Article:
Above image courtesy of The Graf Boys — https://www.facebook.com/pg/1080PetitionNZ
Did you know that the Auckland Council is carrying out ‘pest control’ in the Waitakere Ranges, situated west of Auckland? We have first hand evidence of dead possums, dead birds and others scattered throughout.
Using “Kauri Dieback” as the reason why the ranges were recently closed, the Auckland Council, as well as installing numerous amounts of “STOP” signs to prevent access, have also installed “Caution” signs regarding pest control. And in knowing the indiscriminate way that the New Zealand Government over the past 50 years have saught to poison the environment and its people, mammalian inhabitants of all descriptions and basically any “oxygen-breathing” animal, insect or otherwise, it is a question that is worth asking!
Although they may have different spectral (coloured) backgrounds, there appears to be a very close resemblance between the Phytophthora Cinnamomi, on the left, Phytophthora agathidicida, pictured on the right. Can you see any difference? One would question, why are they labelled as varieties of the same species? Wouldn’t it be accurate to assume that they are indeed one and the same?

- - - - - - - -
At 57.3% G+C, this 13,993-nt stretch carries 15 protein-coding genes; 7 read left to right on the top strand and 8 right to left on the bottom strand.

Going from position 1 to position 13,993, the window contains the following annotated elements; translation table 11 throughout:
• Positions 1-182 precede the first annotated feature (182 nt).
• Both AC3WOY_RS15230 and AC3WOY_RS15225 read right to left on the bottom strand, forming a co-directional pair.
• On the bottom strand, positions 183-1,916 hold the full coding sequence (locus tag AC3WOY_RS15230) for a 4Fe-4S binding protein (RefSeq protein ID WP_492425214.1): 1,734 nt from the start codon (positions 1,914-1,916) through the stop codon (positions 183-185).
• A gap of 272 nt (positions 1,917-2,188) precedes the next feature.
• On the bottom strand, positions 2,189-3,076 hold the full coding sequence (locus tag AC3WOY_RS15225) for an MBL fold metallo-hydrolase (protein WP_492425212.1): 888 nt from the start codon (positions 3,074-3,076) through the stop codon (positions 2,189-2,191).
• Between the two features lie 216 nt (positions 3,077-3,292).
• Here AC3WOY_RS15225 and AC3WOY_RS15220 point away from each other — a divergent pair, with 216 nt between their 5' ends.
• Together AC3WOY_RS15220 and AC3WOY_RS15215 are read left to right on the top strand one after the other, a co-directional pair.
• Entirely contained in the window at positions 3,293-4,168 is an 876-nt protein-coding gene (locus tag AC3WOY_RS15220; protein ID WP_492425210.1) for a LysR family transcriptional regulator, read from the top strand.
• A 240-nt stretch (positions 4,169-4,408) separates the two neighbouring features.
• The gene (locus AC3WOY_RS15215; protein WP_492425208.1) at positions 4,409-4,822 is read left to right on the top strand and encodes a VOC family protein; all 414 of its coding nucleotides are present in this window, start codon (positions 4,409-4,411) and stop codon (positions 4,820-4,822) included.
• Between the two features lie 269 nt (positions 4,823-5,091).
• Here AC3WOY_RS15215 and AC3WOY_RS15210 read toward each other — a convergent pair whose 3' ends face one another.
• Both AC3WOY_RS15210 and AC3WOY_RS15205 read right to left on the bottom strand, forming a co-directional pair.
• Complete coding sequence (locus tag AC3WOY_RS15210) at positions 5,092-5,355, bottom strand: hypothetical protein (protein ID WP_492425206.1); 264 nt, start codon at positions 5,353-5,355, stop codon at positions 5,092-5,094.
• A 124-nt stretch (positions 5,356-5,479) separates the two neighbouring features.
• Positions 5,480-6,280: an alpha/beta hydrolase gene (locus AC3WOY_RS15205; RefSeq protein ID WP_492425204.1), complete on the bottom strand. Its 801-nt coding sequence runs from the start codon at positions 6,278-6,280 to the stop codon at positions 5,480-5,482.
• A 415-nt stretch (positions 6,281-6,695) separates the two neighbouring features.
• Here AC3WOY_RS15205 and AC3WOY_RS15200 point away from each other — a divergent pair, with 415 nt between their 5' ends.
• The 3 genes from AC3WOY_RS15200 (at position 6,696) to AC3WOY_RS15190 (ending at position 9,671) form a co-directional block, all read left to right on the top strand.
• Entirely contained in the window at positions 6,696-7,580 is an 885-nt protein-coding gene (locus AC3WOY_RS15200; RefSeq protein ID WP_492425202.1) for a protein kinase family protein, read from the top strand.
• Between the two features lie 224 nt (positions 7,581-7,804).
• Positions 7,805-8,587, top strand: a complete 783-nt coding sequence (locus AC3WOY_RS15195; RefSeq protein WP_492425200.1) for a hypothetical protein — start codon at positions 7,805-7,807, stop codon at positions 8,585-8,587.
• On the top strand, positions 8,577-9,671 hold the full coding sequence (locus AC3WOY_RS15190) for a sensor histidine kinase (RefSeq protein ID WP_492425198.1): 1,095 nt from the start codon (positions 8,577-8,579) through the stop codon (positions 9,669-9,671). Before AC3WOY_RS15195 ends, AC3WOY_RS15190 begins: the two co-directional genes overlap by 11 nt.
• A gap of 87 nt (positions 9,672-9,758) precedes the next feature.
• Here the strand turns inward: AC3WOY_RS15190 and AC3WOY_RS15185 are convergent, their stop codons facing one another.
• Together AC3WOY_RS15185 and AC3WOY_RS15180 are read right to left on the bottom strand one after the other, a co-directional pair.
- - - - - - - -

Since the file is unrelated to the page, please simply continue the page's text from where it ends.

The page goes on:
These mould spores, that are water-borne and are absorbed by the Jurassic-aged Kauri, are causing root rot. After having survived for millions of years, it is only just now that these ancient trees are dying back. This would suggest an intentional agenda that is man-made rather than coincidental.
Kauri’s are enormous trees that often span many metres in circumference. To remove a living Kauri, with roots intact, by machines or by way of logging processes, is very expensive and therefore inhibits development of these areas.
With no animals, and with a lack of ancient (and expensive to remove) trees, developments can proceed without hindrance.
It is times like this that makes me question humanity and it’s own ability to kill everything that it believes “belongs” to it.
The genus name Phytophthora comes from the Greek φυτό– (phyto), meaning “plant”, plus the Greek φθορά (phthora), meaning “decay, ruin, perish”. The species name agathidicida means “kauri killer”, from the genitive noun agathid– (meaning “of the kauri genus Agathis“) and the Latin suffix –cide (from the verb cadere, to kill), similar to the words “homicide” and “genocide”. – Wikipedia